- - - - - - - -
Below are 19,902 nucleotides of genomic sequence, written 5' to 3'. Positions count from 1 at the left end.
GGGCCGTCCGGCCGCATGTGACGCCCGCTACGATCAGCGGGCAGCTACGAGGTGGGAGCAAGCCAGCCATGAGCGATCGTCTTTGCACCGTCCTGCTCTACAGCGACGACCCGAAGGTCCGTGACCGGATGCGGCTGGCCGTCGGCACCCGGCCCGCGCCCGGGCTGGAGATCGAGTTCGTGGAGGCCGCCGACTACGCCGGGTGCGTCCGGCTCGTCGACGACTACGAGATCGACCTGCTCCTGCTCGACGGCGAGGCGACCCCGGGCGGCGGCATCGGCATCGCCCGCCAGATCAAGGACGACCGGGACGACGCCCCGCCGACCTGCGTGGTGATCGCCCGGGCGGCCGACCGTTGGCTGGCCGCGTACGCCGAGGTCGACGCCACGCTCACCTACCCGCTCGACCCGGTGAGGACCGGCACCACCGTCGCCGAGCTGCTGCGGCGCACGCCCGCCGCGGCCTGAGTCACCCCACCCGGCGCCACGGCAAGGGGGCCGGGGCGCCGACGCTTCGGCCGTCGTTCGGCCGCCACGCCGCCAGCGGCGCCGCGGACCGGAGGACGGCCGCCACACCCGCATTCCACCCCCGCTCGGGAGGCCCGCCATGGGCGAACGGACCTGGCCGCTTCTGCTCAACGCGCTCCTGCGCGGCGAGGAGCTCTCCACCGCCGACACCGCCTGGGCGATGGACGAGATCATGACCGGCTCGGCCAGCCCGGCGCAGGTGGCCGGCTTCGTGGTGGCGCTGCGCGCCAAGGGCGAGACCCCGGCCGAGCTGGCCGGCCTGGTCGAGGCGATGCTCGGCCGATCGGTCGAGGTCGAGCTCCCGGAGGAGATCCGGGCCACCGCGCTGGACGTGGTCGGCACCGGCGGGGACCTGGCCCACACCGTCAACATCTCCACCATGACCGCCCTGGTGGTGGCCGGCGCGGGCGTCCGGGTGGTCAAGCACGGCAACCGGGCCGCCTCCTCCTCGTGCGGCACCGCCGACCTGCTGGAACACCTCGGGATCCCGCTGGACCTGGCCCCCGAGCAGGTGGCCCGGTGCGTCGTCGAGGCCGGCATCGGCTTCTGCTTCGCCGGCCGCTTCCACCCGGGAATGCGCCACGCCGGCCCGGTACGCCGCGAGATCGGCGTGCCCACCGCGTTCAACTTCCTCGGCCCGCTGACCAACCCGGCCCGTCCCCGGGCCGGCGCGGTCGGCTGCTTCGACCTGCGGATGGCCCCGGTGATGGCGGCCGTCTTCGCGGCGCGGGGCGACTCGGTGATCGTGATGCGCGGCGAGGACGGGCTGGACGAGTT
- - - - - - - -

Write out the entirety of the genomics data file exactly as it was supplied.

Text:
Below are 19,902 nucleotides of genomic sequence, written 5' to 3'. Positions count from 1 at the left end.
GGGCCGTCCGGCCGCATGTGACGCCCGCTACGATCAGCGGGCAGCTACGAGGTGGGAGCAAGCCAGCCATGAGCGATCGTCTTTGCACCGTCCTGCTCTACAGCGACGACCCGAAGGTCCGTGACCGGATGCGGCTGGCCGTCGGCACCCGGCCCGCGCCCGGGCTGGAGATCGAGTTCGTGGAGGCCGCCGACTACGCCGGGTGCGTCCGGCTCGTCGACGACTACGAGATCGACCTGCTCCTGCTCGACGGCGAGGCGACCCCGGGCGGCGGCATCGGCATCGCCCGCCAGATCAAGGACGACCGGGACGACGCCCCGCCGACCTGCGTGGTGATCGCCCGGGCGGCCGACCGTTGGCTGGCCGCGTACGCCGAGGTCGACGCCACGCTCACCTACCCGCTCGACCCGGTGAGGACCGGCACCACCGTCGCCGAGCTGCTGCGGCGCACGCCCGCCGCGGCCTGAGTCACCCCACCCGGCGCCACGGCAAGGGGGCCGGGGCGCCGACGCTTCGGCCGTCGTTCGGCCGCCACGCCGCCAGCGGCGCCGCGGACCGGAGGACGGCCGCCACACCCGCATTCCACCCCCGCTCGGGAGGCCCGCCATGGGCGAACGGACCTGGCCGCTTCTGCTCAACGCGCTCCTGCGCGGCGAGGAGCTCTCCACCGCCGACACCGCCTGGGCGATGGACGAGATCATGACCGGCTCGGCCAGCCCGGCGCAGGTGGCCGGCTTCGTGGTGGCGCTGCGCGCCAAGGGCGAGACCCCGGCCGAGCTGGCCGGCCTGGTCGAGGCGATGCTCGGCCGATCGGTCGAGGTCGAGCTCCCGGAGGAGATCCGGGCCACCGCGCTGGACGTGGTCGGCACCGGCGGGGACCTGGCCCACACCGTCAACATCTCCACCATGACCGCCCTGGTGGTGGCCGGCGCGGGCGTCCGGGTGGTCAAGCACGGCAACCGGGCCGCCTCCTCCTCGTGCGGCACCGCCGACCTGCTGGAACACCTCGGGATCCCGCTGGACCTGGCCCCCGAGCAGGTGGCCCGGTGCGTCGTCGAGGCCGGCATCGGCTTCTGCTTCGCCGGCCGCTTCCACCCGGGAATGCGCCACGCCGGCCCGGTACGCCGCGAGATCGGCGTGCCCACCGCGTTCAACTTCCTCGGCCCGCTGACCAACCCGGCCCGTCCCCGGGCCGGCGCGGTCGGCTGCTTCGACCTGCGGATGGCCCCGGTGATGGCGGCCGTCTTCGCGGCGCGGGGCGACTCGGTGATCGTGATGCGCGGCGAGGACGGGCTGGACGAGTT